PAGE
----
Bedford-Stuyvesant historic district considered

New district would include 825 buildings primarily built at the turn of the 20th century. On August 2, 2011, Landmarks heard testimony on the proposed Bedford-Stuyvesant/ Expanded Stuyvesant Heights Historic District in Brooklyn. The proposed district is generally bounded by Halsey and Macon Streets to the north, Fulton Street to the south, Malcolm X Boulevard to the east, and Tompkins Avenue to the west, and would surround the 1971-designated Stuyvesant Heights Historic District. The new district would encompass 825 buildings that were primarily developed between 1880 and 1910. The district is primarily characterized by rowhouses and small apartment buildings, with attendant commercial structures and institutional buildings. The buildings represent several architectural styles including Romanesque Revival, Renaissance Revival, and Neo Grec.

The earliest extant buildings in the neighborhood are wood-framed houses dating to the mid-19th century that are thought to have been occupied by freed slaves. Arrivals from New England, as well as German and Irish immigrants, moved to the area in the late 19th century. After the first World War, African Americans and ethnic groups facing discrimination in Manhattan began moving into Bedford- Stuyvesant. The neighborhood became a residential counterpoint to Harlem, the center of black cultural life in the City.

Landmarks initially considered the proposed district in the early 1990s. It held a public hearing in September 1993, but no action was taken.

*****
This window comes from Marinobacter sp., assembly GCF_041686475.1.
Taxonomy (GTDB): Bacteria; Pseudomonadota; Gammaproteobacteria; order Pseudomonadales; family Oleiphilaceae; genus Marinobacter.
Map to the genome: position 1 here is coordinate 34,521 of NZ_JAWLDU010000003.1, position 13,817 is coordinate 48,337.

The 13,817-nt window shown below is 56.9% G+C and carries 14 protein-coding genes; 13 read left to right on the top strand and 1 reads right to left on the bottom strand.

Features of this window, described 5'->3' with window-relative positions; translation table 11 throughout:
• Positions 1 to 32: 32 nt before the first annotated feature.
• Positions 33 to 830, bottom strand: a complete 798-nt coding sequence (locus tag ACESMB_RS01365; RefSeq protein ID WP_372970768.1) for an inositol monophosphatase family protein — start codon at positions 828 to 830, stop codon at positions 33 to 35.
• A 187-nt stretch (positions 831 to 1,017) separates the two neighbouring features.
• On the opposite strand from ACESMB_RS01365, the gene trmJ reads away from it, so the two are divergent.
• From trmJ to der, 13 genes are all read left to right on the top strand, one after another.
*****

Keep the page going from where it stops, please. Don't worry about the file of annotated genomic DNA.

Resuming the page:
At the August hearing, elected officials, preservationists, and residents expressed support for the district. Local City Council Member Albert Vann and Assembly Member Annette Robinson testified in support, as did representatives of State Senator Velmanette Montgomery and Brooklyn Borough President Marty Markowitz. Representatives of the Historic Districts Council, the New York Landmarks Conservancy, and the Victorian Society in America, urged Landmarks to designate the district.

Local resident Doug Davis believed that landmarking would create appropriate guidelines to prevent the development of substandard, shoddy buildings in the neighborhood. Henry Rock, president of Bainbridge Homeowners and Tenants Block Association, expressed hope that landmarking would give the community leverage to ensure the former Holy Rosary Catholic School at 180 Bainbridge would be redeveloped in a way that retained its architectural integrity.

Chair Robert B. Tierney closed the hearing and did not set a date to vote on designation.

LPC: Bedford Stuyvesant/Expanded Stuyvesant Heights Historic District, Brooklyn (LP-2496) (Aug. 8, 2011).

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